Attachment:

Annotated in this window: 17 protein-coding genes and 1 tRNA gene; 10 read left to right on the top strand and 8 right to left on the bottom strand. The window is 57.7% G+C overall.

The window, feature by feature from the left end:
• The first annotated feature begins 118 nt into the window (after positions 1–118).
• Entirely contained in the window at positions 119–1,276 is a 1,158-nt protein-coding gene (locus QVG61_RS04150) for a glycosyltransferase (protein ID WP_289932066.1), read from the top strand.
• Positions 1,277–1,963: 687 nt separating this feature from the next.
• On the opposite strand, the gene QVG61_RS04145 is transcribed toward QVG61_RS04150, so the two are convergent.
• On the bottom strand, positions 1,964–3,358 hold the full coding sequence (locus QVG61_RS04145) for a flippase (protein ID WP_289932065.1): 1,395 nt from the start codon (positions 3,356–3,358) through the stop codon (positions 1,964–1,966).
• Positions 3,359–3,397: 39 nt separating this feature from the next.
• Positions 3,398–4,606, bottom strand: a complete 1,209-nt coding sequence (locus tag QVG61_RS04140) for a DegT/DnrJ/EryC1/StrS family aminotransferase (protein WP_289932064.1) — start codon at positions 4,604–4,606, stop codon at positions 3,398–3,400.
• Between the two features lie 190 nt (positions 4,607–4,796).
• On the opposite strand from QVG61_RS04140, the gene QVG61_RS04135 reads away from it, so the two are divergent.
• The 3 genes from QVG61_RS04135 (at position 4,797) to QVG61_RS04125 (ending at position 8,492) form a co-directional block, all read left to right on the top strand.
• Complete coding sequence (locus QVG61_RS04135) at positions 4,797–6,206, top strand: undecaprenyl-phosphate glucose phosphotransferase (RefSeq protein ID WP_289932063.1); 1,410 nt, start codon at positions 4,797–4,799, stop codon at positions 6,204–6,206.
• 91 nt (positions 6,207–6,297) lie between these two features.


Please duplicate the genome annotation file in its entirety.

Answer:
Annotated in this window: 17 protein-coding genes and 1 tRNA gene; 10 read left to right on the top strand and 8 right to left on the bottom strand. The window is 57.7% G+C overall.

The window, feature by feature from the left end:
• The first annotated feature begins 118 nt into the window (after positions 1–118).
• Entirely contained in the window at positions 119–1,276 is a 1,158-nt protein-coding gene (locus QVG61_RS04150) for a glycosyltransferase (protein ID WP_289932066.1), read from the top strand.
• Positions 1,277–1,963: 687 nt separating this feature from the next.
• On the opposite strand, the gene QVG61_RS04145 is transcribed toward QVG61_RS04150, so the two are convergent.
• On the bottom strand, positions 1,964–3,358 hold the full coding sequence (locus QVG61_RS04145) for a flippase (protein ID WP_289932065.1): 1,395 nt from the start codon (positions 3,356–3,358) through the stop codon (positions 1,964–1,966).
• Positions 3,359–3,397: 39 nt separating this feature from the next.
• Positions 3,398–4,606, bottom strand: a complete 1,209-nt coding sequence (locus tag QVG61_RS04140) for a DegT/DnrJ/EryC1/StrS family aminotransferase (protein WP_289932064.1) — start codon at positions 4,604–4,606, stop codon at positions 3,398–3,400.
• Between the two features lie 190 nt (positions 4,607–4,796).
• On the opposite strand from QVG61_RS04140, the gene QVG61_RS04135 reads away from it, so the two are divergent.
• The 3 genes from QVG61_RS04135 (at position 4,797) to QVG61_RS04125 (ending at position 8,492) form a co-directional block, all read left to right on the top strand.
• Complete coding sequence (locus QVG61_RS04135) at positions 4,797–6,206, top strand: undecaprenyl-phosphate glucose phosphotransferase (RefSeq protein ID WP_289932063.1); 1,410 nt, start codon at positions 4,797–4,799, stop codon at positions 6,204–6,206.
• 91 nt (positions 6,207–6,297) lie between these two features.